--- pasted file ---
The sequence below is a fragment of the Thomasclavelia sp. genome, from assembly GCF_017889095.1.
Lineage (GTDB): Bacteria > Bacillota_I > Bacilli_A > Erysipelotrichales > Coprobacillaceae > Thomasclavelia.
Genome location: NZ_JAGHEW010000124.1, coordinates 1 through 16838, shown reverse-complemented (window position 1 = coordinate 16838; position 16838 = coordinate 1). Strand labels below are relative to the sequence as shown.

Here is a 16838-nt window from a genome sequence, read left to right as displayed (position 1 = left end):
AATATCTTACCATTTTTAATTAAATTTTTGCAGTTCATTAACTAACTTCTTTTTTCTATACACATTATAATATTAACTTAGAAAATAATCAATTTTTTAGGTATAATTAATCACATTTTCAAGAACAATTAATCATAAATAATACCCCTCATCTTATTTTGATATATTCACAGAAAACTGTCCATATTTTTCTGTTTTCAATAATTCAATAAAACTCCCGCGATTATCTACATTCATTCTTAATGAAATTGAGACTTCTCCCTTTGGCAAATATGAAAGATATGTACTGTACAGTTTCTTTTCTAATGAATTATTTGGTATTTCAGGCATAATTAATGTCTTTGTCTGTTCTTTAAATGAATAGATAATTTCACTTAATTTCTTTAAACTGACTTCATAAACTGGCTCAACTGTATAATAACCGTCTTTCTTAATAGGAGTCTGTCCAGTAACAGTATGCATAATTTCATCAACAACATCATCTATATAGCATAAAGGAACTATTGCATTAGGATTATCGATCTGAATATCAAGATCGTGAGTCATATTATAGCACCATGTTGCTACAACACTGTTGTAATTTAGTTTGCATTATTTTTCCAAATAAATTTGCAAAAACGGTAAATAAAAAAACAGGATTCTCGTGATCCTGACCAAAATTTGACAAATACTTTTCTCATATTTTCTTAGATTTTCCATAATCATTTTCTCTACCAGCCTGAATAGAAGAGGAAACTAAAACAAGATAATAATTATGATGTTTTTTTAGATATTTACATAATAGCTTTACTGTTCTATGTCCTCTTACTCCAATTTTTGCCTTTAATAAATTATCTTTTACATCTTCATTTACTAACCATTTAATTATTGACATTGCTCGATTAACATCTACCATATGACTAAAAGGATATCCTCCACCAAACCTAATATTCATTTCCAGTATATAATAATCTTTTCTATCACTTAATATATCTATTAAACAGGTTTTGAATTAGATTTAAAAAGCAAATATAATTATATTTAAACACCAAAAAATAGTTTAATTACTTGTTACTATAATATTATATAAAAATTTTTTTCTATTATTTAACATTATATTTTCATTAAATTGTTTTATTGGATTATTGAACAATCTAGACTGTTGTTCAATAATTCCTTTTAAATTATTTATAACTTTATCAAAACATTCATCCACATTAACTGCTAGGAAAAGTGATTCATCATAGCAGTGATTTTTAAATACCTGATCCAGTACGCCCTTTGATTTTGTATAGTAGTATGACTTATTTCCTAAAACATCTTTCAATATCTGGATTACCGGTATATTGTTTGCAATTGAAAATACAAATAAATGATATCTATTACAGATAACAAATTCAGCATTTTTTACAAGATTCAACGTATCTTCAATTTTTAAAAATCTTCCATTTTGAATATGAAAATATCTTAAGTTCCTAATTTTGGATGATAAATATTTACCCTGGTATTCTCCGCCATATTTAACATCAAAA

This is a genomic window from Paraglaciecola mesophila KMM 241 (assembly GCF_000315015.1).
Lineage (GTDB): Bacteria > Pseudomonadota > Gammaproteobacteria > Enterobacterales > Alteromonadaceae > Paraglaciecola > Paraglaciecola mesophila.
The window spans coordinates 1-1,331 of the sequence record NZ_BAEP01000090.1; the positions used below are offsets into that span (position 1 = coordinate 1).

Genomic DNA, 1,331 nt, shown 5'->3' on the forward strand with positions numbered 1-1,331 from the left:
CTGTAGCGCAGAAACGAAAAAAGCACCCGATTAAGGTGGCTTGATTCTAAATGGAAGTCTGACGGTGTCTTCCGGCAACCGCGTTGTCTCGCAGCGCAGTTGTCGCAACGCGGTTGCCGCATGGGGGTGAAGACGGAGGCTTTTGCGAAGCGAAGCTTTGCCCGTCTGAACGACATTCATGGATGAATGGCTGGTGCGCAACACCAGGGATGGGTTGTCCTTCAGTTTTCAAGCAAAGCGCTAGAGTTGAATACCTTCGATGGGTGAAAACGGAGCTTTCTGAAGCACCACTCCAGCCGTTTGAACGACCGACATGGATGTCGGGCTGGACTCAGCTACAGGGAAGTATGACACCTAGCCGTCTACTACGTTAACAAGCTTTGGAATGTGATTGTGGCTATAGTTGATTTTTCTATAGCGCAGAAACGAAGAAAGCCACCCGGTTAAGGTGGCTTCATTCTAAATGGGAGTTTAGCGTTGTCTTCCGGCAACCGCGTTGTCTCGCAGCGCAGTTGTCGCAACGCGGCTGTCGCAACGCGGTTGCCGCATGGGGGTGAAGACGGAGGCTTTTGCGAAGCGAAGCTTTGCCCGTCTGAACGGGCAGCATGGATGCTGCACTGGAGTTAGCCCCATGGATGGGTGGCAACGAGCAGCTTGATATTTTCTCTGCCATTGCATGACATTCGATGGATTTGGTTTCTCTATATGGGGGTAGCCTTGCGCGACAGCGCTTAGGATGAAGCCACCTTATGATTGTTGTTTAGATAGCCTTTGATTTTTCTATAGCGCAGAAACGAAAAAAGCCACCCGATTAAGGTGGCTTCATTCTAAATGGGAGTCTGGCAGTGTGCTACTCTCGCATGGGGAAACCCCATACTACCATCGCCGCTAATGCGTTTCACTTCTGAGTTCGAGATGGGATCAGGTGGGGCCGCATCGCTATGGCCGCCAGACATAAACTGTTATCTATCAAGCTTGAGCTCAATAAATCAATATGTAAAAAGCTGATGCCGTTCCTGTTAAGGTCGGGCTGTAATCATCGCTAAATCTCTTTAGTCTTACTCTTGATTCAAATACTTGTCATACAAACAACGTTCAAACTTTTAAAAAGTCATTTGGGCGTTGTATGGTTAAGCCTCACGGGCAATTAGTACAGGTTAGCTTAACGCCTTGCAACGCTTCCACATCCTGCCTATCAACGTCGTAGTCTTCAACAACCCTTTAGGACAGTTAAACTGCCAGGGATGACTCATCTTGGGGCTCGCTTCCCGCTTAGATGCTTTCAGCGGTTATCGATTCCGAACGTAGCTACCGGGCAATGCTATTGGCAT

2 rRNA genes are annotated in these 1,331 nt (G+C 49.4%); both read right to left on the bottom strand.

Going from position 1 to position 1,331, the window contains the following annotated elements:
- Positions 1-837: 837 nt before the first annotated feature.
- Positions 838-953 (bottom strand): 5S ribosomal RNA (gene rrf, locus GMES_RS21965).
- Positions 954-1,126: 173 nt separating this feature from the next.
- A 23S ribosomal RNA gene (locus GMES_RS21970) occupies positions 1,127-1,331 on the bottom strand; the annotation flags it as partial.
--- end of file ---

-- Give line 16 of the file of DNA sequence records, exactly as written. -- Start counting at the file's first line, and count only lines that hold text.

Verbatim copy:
- A 23S ribosomal RNA gene (locus GMES_RS21970) occupies positions 1,127-1,331 on the bottom strand; the annotation flags it as partial.